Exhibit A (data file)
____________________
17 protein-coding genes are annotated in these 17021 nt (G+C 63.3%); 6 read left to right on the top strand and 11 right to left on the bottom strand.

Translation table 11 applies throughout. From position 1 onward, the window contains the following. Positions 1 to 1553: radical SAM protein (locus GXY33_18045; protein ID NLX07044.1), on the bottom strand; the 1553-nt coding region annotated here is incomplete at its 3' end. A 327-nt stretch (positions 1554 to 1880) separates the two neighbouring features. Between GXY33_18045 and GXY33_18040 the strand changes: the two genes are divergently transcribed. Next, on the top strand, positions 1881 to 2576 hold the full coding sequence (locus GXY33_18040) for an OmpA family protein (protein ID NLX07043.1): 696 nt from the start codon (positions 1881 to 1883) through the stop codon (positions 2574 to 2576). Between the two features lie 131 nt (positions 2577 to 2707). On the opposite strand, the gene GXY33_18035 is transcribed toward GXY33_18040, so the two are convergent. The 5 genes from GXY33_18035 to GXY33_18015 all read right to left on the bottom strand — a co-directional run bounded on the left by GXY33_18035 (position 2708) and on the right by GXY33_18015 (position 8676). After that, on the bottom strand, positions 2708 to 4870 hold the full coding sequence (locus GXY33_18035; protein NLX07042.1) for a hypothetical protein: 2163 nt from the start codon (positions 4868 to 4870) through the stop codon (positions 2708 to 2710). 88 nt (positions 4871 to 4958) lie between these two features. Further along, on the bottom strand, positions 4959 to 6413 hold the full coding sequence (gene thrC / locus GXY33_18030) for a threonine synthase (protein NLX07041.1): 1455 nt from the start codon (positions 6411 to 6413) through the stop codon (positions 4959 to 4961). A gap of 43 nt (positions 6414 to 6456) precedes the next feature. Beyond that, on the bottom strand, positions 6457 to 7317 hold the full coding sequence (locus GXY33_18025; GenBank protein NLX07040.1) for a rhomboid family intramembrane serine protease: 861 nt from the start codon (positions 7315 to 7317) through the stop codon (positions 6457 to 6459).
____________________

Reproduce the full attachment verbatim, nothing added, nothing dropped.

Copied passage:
17 protein-coding genes are annotated in these 17021 nt (G+C 63.3%); 6 read left to right on the top strand and 11 right to left on the bottom strand.

Translation table 11 applies throughout. From position 1 onward, the window contains the following. Positions 1 to 1553: radical SAM protein (locus GXY33_18045; protein ID NLX07044.1), on the bottom strand; the 1553-nt coding region annotated here is incomplete at its 3' end. A 327-nt stretch (positions 1554 to 1880) separates the two neighbouring features. Between GXY33_18045 and GXY33_18040 the strand changes: the two genes are divergently transcribed. Next, on the top strand, positions 1881 to 2576 hold the full coding sequence (locus GXY33_18040) for an OmpA family protein (protein ID NLX07043.1): 696 nt from the start codon (positions 1881 to 1883) through the stop codon (positions 2574 to 2576). Between the two features lie 131 nt (positions 2577 to 2707). On the opposite strand, the gene GXY33_18035 is transcribed toward GXY33_18040, so the two are convergent. The 5 genes from GXY33_18035 to GXY33_18015 all read right to left on the bottom strand — a co-directional run bounded on the left by GXY33_18035 (position 2708) and on the right by GXY33_18015 (position 8676). After that, on the bottom strand, positions 2708 to 4870 hold the full coding sequence (locus GXY33_18035; protein NLX07042.1) for a hypothetical protein: 2163 nt from the start codon (positions 4868 to 4870) through the stop codon (positions 2708 to 2710). 88 nt (positions 4871 to 4958) lie between these two features. Further along, on the bottom strand, positions 4959 to 6413 hold the full coding sequence (gene thrC / locus GXY33_18030) for a threonine synthase (protein NLX07041.1): 1455 nt from the start codon (positions 6411 to 6413) through the stop codon (positions 4959 to 4961). A gap of 43 nt (positions 6414 to 6456) precedes the next feature. Beyond that, on the bottom strand, positions 6457 to 7317 hold the full coding sequence (locus GXY33_18025; GenBank protein NLX07040.1) for a rhomboid family intramembrane serine protease: 861 nt from the start codon (positions 7315 to 7317) through the stop codon (positions 6457 to 6459).